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Board of Veterans’ Appeals Issues 100k Decisions in FY 2020

Video Transcription:

Robert Chisholm: Good afternoon. This is Robert Chisholm from Chisholm Chisholm and Kilpatrick. Today we’re you got a hot take on some interesting information from the board of veterans appeals. Joining me is Zachary Stoltz and Brad Hennings. And Brad, I’d like to turn to you right out of the box and tell us what is going on of the board.

Brad Hennings: What is a really exciting day for the board that they have indicated, they dispatched or sent out over 100,000 decisions. That’s a huge number and it’s something they can be really proud of.

Robert: And we were talking about the fiscal year for the board. We’re talking about a period from October 1st to September 30th. So, the year is just about over and my understanding, is this the first time they’ve ever had a hundred thousand decisions within a fiscal year. Is that correct?

Brad: That is correct. It’s an amazing number and far exceeds what they were doing just a handful of years ago.

Robert: And can you give us the numbers for like 2017, 2018 and 2019 sort of by comparison.

Brad: Sure. So, just to give you an idea in 2019, which was the last fiscal year they issued at 95,000 cases. In 2018, they issued 85,000. And in 2017, they issued 52,000. So, you can see that it’s been almost double what they did in fiscal year 2017.

Robert: So, truly remarkable and just about three years they’ve doubled their production. What do we attribute that to?

Brad: The biggest reason is increased staffing. They have a full complement of a hundred veterans law judges. They have over 800 staff attorneys who assist the judges in preparing decisions. They have additional administrative folks there and so it’s about 1,200 people at the board of veterans appeals. And you know five years ago the board was at around five or six hundred people. So, they’ve just about doubled staff.

Robert: Zach I’d like to pivot to you and ask you what has the result of this increase in decisions from the Board of Veterans Appeals meant for the next step in the process. So, for example if a veteran gets a denial from the board. They have a hundred twenty days to appeal to the court of appeals for veterans claims. And what is the impact been at the court?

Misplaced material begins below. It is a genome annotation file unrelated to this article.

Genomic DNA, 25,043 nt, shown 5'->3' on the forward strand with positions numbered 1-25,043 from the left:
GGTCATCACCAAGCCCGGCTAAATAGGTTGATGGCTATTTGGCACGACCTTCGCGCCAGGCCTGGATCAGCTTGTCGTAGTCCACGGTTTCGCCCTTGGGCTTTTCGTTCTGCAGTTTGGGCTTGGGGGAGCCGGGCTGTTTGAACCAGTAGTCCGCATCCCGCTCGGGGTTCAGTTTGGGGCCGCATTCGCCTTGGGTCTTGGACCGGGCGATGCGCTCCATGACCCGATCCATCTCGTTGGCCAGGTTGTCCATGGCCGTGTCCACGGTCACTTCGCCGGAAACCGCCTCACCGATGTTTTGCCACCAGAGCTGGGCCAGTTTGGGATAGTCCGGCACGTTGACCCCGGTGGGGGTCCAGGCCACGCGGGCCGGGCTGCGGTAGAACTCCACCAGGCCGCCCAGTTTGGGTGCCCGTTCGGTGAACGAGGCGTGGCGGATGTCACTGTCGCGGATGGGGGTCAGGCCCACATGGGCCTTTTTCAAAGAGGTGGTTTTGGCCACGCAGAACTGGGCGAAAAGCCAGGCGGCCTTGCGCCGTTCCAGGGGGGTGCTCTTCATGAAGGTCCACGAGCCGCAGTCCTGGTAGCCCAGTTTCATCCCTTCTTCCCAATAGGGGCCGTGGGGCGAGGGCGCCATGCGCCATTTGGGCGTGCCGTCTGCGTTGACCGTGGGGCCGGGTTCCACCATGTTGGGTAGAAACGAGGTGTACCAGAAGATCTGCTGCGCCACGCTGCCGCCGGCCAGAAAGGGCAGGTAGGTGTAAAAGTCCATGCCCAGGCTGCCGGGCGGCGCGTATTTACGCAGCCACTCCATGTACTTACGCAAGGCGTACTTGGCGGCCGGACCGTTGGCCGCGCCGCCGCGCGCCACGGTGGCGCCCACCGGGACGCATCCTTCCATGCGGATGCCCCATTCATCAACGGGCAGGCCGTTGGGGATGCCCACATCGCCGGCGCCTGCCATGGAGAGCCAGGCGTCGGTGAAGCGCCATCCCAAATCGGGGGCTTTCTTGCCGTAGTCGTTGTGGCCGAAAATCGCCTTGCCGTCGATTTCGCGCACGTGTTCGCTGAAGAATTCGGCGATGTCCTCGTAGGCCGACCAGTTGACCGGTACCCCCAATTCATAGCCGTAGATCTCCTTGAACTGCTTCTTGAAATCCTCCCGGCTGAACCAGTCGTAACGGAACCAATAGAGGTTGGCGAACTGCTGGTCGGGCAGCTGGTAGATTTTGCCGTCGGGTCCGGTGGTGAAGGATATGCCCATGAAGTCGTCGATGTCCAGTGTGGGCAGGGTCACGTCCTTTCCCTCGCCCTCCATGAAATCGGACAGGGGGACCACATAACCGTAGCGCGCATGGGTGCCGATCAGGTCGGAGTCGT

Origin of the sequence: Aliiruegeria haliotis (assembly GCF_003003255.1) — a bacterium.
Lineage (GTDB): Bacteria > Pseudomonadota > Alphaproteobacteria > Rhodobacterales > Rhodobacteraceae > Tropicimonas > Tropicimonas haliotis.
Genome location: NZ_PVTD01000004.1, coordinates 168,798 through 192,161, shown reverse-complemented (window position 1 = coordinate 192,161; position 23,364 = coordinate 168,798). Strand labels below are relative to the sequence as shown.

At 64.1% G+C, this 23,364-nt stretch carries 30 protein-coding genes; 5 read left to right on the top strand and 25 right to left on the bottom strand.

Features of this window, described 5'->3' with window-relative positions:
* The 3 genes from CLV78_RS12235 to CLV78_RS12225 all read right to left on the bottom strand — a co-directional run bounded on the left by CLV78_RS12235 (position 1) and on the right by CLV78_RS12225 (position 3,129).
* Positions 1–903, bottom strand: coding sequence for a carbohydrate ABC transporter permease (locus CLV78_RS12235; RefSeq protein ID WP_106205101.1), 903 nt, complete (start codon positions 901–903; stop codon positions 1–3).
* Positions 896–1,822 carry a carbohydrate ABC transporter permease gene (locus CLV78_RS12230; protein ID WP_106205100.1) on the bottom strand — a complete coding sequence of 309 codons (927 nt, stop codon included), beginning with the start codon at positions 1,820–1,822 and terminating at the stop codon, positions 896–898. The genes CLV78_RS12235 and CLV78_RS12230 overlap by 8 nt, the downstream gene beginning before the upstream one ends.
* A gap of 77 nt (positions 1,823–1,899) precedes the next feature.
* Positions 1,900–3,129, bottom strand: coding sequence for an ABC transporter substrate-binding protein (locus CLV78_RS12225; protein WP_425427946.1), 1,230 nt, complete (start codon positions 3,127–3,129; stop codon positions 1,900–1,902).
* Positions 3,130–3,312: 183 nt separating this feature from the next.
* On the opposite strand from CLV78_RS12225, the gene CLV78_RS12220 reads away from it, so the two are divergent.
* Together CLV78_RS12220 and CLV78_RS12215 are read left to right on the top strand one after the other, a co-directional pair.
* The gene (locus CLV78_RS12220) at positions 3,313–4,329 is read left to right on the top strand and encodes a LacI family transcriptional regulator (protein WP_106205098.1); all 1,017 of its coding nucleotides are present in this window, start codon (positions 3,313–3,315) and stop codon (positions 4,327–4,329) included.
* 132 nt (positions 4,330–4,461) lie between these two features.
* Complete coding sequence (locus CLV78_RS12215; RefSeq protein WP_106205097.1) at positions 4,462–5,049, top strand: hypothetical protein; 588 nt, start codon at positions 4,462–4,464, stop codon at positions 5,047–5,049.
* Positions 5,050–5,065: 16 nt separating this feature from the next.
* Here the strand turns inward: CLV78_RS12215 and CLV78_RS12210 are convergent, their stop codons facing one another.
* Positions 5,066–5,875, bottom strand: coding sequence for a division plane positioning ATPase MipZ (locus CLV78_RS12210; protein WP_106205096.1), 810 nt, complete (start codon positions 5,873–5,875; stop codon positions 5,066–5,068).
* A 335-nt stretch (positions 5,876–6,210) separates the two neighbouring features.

Zachary Stoltz: It has kept the court busy. Fortunately, advocates were ready to go when the board ramped up its production. We’ve been kind of since the board has kind of over the past three years people have been preparing at the court level both on the advocacy side and at the court itself. The court in fact added two new judges that have just taken their seats on the bench. And so, that has been helpful. And so, even though the number of appeals to court is approaching record territory and continuous to go up even in this pandemic. The court is very ready for it. They have been working all the way through the pandemic. They’re working remotely just like VA and the board is and they haven’t missed skipped a beat and added staff and are ready to continue to do their good work in adjudicating Board of Veterans Appeals denials. So, lots of positive things to report their to. Fortunately, there was a little bit of a heads up that the board was going to be able to meet this kind of level of production even though it had never done so before. And so, people were ready to go for it. Which is great.

Robert: And has there been any delay in the time that it takes the veterans appeal to make it through the court as a result of this increase in production from the board at all?

Zach: Not because of the increase in production, sometimes cases can take a while at court. Especially in the cases that go to a full panel of Judges, which means that three judges will hear it. That is not very common. Most veterans over ninety percent of veterans will go to court and they will have their decision made by a single judge and those cases are still coming out within a matter of months. And have been before the board’s increase in production and have if anything got me even faster because of the addition of the Court staff that I talked about earlier. And just because the court has been really mindful of trying to get cases out to Veterans who have waited so long. Hopefully they’re not waiting too much longer at court. And so, the board’s production isn’t affecting the court’s ability to make decisions and it’s a very good thing.

Robert: Brad pivoting back to you. Has covid affected the board’s productivity at all?